How does a decent provincial university of 20 years ago now find itself positioned among the elite of the world’s 35 greatest universities?
Why does a Nobel Laureate choose UBC to change the teaching of science on a global scale?
Why do UBC’s medical researchers rank in the North American top 10 for bringing their work to patients in the marketplace?
Why has UBC taken the national lead in Community Service Learning and sustainability?
but not exactly what a group of UBC communications and marketing professionals set out to answer two years ago this month.
Their question was a simpler one: If the university were to achieve consistency in telling its story in a crowded university marketplace, what would that story be? What, in short, is UBC’s brand?
While, even unwittingly, most people can tell you what Nike’s brand is, or that of Mercedes-Benz or Apple, how do you arrive at the brand of a wildly diverse institution like a university?
And with so many universities, how does one differentiate amongst them? The challenge is not much different for, say, Apple Inc. Just like others in their business, Apple chooses a mix of integrated circuits, stuffs them into metal and plastic boxes, and loads in software to make the machine do the same kind of work as their competitors’ machines. Apple’s brand, whatever else it is, is a Big Idea – cool, hip, innovative are typically conjured – that leans on emotional, not functional, attributes to differentiate itself.
In higher education, many universities can rightly claim great teaching, research and service. This hardly leads to differentiation. Many universities can go further and claim global distinction in a few areas. However, claiming greatness on the part of a few automatically excludes everyone else. Inevitably, it is the emotional thread that binds individuals together in an organization and provides their collective story.
Where’s the new logo?
Many people equate brand with logo, and organizations frequently change their logos in an attempt to “rebrand” themselves. Unlike many university crests that hide identification behind ancient filigree, our logo is immediately recognizable as UBC and widely respected. The logo isn’t the compelling story, however; at best it’s only a symbol of the story. It can’t answer the key question: what is UBC’s story.
Two years later, and with the help of hundreds of UBC faculty, students, staff and alumni along the way, we are much closer to answering that question, and the ones at the beginning of this article.
The group understood that it’s not easy – an understatement as things turned out – to boil down an institution the scale and scope of UBC into a single idea. Many people openly doubted that a university on two distinct campuses, let alone one with so many staunchly independent Faculties, could ever arrive at an idea of itself that would span such potential divides. Yet once it became clear that UBC needed to reveal the big emotional idea within itself, the task became more manageable.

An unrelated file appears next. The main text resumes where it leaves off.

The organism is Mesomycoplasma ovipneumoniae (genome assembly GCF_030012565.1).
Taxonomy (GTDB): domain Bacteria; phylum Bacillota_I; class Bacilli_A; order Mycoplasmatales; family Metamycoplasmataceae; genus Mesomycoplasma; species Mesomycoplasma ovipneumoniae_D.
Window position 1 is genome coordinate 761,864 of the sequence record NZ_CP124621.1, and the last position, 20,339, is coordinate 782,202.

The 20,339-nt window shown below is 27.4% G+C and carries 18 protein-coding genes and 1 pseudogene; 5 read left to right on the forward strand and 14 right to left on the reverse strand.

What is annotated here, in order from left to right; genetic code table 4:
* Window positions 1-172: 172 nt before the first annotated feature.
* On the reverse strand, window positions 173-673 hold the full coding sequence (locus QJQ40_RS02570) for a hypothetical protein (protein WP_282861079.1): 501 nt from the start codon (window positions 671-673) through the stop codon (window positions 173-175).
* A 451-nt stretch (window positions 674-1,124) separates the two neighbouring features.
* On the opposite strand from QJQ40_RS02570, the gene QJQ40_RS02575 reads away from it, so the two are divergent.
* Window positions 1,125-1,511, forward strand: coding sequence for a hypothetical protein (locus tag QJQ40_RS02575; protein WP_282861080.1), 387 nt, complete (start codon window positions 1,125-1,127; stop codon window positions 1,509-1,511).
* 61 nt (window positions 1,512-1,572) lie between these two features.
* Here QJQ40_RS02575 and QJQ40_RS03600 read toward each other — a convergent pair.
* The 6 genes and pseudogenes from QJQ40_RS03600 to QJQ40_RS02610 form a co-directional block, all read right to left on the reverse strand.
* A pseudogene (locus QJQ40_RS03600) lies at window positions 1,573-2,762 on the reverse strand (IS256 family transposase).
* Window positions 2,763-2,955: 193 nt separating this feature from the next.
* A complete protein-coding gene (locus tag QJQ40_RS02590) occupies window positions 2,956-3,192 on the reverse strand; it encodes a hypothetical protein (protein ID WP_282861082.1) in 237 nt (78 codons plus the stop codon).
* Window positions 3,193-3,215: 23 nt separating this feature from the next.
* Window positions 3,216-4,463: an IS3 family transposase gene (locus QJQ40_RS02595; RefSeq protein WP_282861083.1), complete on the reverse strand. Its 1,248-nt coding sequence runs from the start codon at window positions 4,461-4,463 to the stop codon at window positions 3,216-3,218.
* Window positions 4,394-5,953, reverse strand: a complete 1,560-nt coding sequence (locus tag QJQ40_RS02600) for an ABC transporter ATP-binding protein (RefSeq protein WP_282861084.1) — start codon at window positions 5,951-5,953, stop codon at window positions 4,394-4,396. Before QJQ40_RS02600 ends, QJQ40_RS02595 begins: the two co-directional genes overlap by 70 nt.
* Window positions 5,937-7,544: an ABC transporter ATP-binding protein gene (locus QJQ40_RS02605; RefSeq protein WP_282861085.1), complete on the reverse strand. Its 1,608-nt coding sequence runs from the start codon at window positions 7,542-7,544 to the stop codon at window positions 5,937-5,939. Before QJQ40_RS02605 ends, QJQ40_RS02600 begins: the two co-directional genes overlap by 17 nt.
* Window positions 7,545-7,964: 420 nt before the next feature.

Surveys of communications and marketing efforts in 2007 revealed a hydra-headed organization. In the absence of a simple, compelling and true story – the absence of a brand – UBC showed a bewildering array of faces to the world.
And yet focus groups with prospective students and alumni in Halifax, Toronto, Calgary, Kelowna and Vancouver showed that many people already had a sense of UBC as a special place that transcended the mixed messages of unbranded communication. They relayed a positive image of UBC as occupying a highly desired part of the world that offers unique opportunity for personal growth and opportunity.
Getting in position
Working with a social marketing firm, the group began to distil this research into some key insights:?•
- UBC’s high-performing and self-actualized students – in 1922, they marched to pressure government to build the Vancouver campus – are a core strength of the university
- UBC’s research excellence is globally influential
- UBC’s location, beyond the global most-liveable lists, appeals on a deep level that speaks to the idea of the West as a new place where people come to create, and recreate, themselves and their world.
These elements, individually, are not unique to UBC; combined, however, they create an idea that no other university in the world can claim. These insights were combined into a positioning statement:
To prospective undergraduate and graduate students, UBC is the Tier One international research-intensive university that, better than any other, offers a fresh, open environment that provides the freedom to learn, discover and contribute in one’s own way.
The positioning statement links, in “learn, discover and contribute,” to the university’s traditional mission of teaching, research and service. In itself, however, the positioning statement is not a brand, but by the winter of 2008 it began to pave the way for one. The group put the statement to focus groups and scores of meetings with students, deans, faculty members, staff and senior administrators. People agreed: the statement was true for, and reflective of, UBC.
This agreement then led to the next question: if the positioning statement is true for UBC, how could we best communicate what it means to our many audiences, and what would that communication look like?
Sketching the future
Using rough sketches of billboard ads – a medium that must quickly convey its messages with minimal words and powerful imagery– three ideas were explored in combinations of headlines, taglines and visuals. Although different in execution, they shared an attempt to convey the benefit promised by the positioning statement’s fresh, open environment – the freedom to learn, discover and contribute in one’s own way.
The ideas were presented in 25 meetings and a dozen formal focus groups in early summer. The dominant idea used the tagline A Place of Mind. While execution with headlines and visuals at this early stage was weak, the tagline resonated with people.
By late summer three executions were tested using the tagline A Place of Mind – this time professionally rendered in newspaper and billboard formats.